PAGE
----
Audiobook Review, Thriller

You (You #1) by Caroline Kepnes

You (You, #1)You by Caroline Kepnes

My rating: 5 of 5 stars

Oh. My. Gawd.

This is one of the most messed up, creepy, make-your-skin-crawl books I’ve ever read. The entire book is written in the second person. For all my grammar-challenged friends out there, that means the narrator used the word “you” a lot; hence, the title. When Joe sees Beck in the bookstore, he is smitten. She is perfect and he must find his way into her world. Even if it means obsessively stalking her in the process. The whole story is told from the perspective of Joe as he follows Beck, referring to her commonly as “you.”

Just to give you an idea of the creepiness of this effect, here are a few quotes from the book:

“You are a woman and I am a man and we belong in the dark together.”

“Your lips were made for mine, Beck. You are the reason I have a mouth, a heart.”

“If you knew what I went through to get into your home, that I messed up my back trying to know you, inside and out, you’d judge me for it.”

Caroline Kepnes is a masterful storyteller and knocked my socks off with her commitment to the main character. He was so disturbed, angry, and unhinged and in such a believable way.

I also can’t understate the raunchiness of this book enough. Definitely R-rated with the language and context. It was tense, dirty, and inappropriate. In fact, on several occasions while driving I had to roll up my windows so passersby would not hear and think I was a weirdo.

As bizarre as the book is, it was something completely unique and I loved it. Santino Fontana was the perfect narrator and embodied the nature of a delusional stalker to a tee. Would highly recommend. But, beware, it is not for the faint of heart.

Now on to Hidden Bodies, the sequel to You, which I downloaded immediately after finishing this book.

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Audiobook Review, Mystery, Thriller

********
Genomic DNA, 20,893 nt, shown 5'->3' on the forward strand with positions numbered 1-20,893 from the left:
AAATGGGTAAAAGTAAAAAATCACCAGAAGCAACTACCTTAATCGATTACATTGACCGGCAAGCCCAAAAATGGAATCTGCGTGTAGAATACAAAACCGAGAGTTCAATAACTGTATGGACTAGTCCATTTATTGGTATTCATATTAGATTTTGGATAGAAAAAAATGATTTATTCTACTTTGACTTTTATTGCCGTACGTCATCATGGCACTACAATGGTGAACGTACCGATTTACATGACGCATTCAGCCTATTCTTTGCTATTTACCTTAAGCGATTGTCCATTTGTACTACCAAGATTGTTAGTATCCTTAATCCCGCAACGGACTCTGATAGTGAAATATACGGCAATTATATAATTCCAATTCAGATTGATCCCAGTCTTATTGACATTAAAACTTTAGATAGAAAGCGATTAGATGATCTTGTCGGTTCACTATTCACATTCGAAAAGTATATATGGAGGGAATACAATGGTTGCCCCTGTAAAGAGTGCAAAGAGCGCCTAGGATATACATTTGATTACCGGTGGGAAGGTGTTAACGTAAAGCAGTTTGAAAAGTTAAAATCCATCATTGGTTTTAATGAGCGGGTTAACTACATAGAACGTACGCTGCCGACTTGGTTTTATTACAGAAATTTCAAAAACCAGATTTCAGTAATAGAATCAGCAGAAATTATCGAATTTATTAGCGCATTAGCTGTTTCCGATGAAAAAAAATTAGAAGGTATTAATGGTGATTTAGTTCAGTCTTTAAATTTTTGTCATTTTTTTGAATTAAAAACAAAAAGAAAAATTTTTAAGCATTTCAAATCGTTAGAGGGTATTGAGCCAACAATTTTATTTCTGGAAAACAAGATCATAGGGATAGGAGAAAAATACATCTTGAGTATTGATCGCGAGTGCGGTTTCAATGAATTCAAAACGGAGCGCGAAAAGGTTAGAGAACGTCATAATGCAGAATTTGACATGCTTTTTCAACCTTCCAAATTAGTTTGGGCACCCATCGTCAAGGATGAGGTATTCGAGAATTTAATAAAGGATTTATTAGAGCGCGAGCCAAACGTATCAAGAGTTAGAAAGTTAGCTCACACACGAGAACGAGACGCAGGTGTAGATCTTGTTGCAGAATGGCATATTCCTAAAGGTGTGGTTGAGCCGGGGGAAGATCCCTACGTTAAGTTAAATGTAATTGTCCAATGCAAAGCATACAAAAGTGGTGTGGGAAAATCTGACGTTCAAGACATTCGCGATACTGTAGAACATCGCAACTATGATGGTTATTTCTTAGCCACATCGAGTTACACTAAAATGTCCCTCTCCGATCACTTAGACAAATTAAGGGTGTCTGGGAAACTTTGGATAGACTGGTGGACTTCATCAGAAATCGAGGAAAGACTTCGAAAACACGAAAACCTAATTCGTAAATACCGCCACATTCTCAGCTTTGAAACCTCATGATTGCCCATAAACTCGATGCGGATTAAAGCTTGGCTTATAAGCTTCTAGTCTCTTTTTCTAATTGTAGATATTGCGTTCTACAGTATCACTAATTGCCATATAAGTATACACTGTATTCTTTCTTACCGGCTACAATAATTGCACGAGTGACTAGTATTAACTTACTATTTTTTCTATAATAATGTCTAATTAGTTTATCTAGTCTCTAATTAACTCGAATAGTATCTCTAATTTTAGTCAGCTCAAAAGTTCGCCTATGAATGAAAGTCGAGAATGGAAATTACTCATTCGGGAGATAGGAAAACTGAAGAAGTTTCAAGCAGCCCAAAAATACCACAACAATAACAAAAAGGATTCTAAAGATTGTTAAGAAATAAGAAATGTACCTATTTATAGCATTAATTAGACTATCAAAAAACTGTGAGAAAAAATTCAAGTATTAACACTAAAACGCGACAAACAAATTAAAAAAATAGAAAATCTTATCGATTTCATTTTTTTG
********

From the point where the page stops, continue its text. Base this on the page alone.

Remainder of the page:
Jar of Hearts by Jennifer Hillier

Jar of Hearts

Jar of Hearts by Jennifer Hillier

My rating: 5 of 5 stars

 

Who do you think you are?
Runnin’ ’round leaving scars
Collecting your jar of hearts
And tearing love apart

-Christina Perri (Jar of Hearts lyrics)

These lyrics perfectly capture the essence of this book which also happens to be titled Jar of Hearts. It challenges readers to ask the question, “how far would I be willing to go for love?”

When Geo meets Calvin it is love at first sight. But during a night when Calvin proves that he is not the man she thinks he is, Geo will make a decision that will alter the course of her life forever.

Jennifer Hillier had me guessing everything up until the very end. The twists were well thought out, the characters were unique and well developed, and the ending was a shocker. I listened to this book in a matter of a few car rides and never wanted to get out of the car when I got to my final destination. The narrator, January LeVoy, did a great job portraying Geo as well as the other characters in the book. She definitely held my interest and breathed the characters to life.

Overall, this book had a total Karin Slaughter vibe. It was bold and graphic and dangerous. Jennifer Hillier really went for it and didn’t hold back for the sake of censorship. This is one of my favorite elements of Karin Slaughter’s work and now of Jennifer Hillier’s. Would definitely recommend this book, but caution; it is not for the faint of heart.

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General Fiction (Adult), Historical Fiction

Sold on a Monday by Kristina McMorris

Sold on a MondaySold on a Monday by Kristina McMorris

My rating: 4 of 5 stars

Expected Publication August 28th!

Sold on a Monday is a historical fiction set in the 1930s during the Great Depression era. It tells the story of Ellis, a news reporter, looking for his big break. When Ellis snaps a photo of two young books on the side of the road beside a sign that reads “2 children for sale,” he has no idea the chain of events that he has set in motion. What follows is a roller coaster ride of a story that will have you considering how one small choice can change everything in the course of your life.

I very much enjoyed Kristina McMorris’s writing and felt like the book was similar in content to Before We Were Yours (another fabulous book if you have not read it). She had a way of transporting the reader directly into the pages of the book and connecting with the various characters along the way. There is also an underlying love story beyond the main plot that I particularly enjoyed.

I did feel like the beginning of the book was a little bit slow as the characters and the story line developed, and therefore took some time for me to get into it. But the second half of the book was very fast paced and definitely kept me wanting more.